Panelists (left to right): Ayisha Swann, Kate Johnson, Kristin Baja, and Kevin Bush. Image by Jane Green.

How will the Washington region be affected by extreme heat as the planet continues to heat up, and how can we adapt? That’s the topic national and local experts discussed in an event held jointly by the Urban Land Institute and Greater Greater Washington on Thursday, August 8.

A common natural disaster linked to climate change—which does not get enough attention—is heat waves. That’s according to Kevin Bush, Chief Resilience Officer at the DC Office of Resilience, who points out that heat kills more residents than any other natural disaster.

The urban heat island effect describes built up areas that are hotter than nearby rural ones. According to the EPA, “Heat islands can affect communities by increasing summertime peak energy demand, air conditioning costs, air pollution and greenhouse gas emissions, heat-related illness and mortality, and water pollution.”

A city’s resilience refers to its ability to survive, adapt, and grow while its ability to maintain essential functions is threatened by chronic stresses and acute shocks. Acute shocks are sudden extreme events like heat waves and floods, while chronic stresses refer to things like a lack of affordable housing and stressed transportation systems. Just last month, the District experienced two acute shocks: Extreme heat and an extreme storm.

DC is aiming to be carbon neutral and climate resilient by 2050. In the meantime, its population is expected to reach almost a million by 2040, which will further stretch its affordable housing supply. That’s why its resilience strategy focuses on how to handle economic and population growth, in addition to adapting to climate change.

Heat and its impacts are not equally distributed

A recent National Geographic map confirmed that DC has gotten hotter, but that the heat is not uniform across the city. While the District has a heat emergency plan for when temperatures reach 95 degrees, that remains a citywide number that is only reflective of the average. That means some days, when the city technically has no heat emergency, some areas might still be experiencing one, explains Kate Johnson, chief of the Green Building and Climate Branch at the Department of Energy & Environment.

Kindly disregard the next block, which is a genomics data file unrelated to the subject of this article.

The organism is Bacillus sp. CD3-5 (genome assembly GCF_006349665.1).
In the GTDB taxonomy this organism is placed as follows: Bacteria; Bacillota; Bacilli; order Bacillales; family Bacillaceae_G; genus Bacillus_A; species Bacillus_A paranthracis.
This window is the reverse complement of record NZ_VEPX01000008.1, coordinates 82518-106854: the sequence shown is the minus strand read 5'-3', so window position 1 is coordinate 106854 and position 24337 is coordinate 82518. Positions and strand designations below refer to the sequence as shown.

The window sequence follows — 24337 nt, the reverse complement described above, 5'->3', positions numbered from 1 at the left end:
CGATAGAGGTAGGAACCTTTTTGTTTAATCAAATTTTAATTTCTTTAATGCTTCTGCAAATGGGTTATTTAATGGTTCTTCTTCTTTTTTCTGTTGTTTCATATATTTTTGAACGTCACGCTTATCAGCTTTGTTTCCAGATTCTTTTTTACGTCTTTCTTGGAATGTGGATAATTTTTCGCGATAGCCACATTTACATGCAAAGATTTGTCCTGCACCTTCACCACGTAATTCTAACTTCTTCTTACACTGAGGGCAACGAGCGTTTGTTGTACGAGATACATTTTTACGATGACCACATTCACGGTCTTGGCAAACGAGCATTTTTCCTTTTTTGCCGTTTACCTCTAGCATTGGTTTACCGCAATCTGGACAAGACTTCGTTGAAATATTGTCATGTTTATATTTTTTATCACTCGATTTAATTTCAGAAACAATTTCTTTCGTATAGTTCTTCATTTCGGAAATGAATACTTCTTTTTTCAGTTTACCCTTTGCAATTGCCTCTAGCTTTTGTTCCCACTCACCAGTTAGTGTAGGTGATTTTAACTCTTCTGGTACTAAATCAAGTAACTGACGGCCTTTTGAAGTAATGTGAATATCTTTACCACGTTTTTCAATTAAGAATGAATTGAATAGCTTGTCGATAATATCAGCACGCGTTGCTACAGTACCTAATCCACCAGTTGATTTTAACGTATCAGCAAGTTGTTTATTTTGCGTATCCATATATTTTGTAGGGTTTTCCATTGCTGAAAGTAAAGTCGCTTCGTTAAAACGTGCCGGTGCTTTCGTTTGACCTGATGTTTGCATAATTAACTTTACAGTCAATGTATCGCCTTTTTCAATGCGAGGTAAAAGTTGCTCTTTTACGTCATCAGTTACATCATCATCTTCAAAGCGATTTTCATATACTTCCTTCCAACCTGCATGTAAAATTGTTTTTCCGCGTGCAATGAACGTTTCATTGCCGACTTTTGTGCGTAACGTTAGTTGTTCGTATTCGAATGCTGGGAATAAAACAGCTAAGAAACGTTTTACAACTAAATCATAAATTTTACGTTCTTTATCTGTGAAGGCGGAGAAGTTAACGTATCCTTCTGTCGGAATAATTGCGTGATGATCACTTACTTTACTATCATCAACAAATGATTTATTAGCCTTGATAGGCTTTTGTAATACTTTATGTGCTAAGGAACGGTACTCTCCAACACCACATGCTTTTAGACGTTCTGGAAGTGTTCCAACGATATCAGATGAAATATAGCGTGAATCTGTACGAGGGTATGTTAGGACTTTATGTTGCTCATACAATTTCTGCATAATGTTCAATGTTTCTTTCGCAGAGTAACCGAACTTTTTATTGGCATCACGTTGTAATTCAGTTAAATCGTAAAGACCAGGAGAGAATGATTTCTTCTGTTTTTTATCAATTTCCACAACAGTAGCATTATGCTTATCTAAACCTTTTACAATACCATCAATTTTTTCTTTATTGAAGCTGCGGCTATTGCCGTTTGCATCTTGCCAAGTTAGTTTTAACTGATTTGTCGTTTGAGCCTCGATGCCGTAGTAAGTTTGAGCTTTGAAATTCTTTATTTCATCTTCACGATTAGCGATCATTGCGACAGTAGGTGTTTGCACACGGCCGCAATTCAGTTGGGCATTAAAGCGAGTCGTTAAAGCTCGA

Low-income communities and communities of color have been the first and the most impacted by climate change, says Kristin Baja, Climate Resilience Officer at the Urban Sustainability Directors Network. “Many policies are shaped around white supremacy,” she points out, and other forms of structural discrimination like ageism and sexism also harm individuals and communities and make them less resilient. She suggests redistributing assets to better equip disenfranchised neighborhoods.

Johnson references Chicago’s 1995 heat wave, where race and economic status played a significant role in who survived and who didn’t. But one case of two neighborhoods with similar racial and economic profiles is telling: The one where residents had much better outcomes had maintained many of its social institutions like local businesses and churches. Residents used these places as cooling centers and “resilience hubs,” which serve as points of resource distribution in a natural or manmade emergency.

So what happens to a longtime resident who doesn’t have the social or financial support to keep up with their changing neighborhood?

The District has launched a pilot project to identify “resilience hubs” on Benning Road in Ward 7 as part of its Climate Ready DC plan. A lot of people don’t know where the existing “formal” shelters are, or simply do not feel safe there, and a GIS analysis is not going to be enough, according to Johnson. Asking communities who they trust to partner with to operate these hubs, either public and/or private, is essential.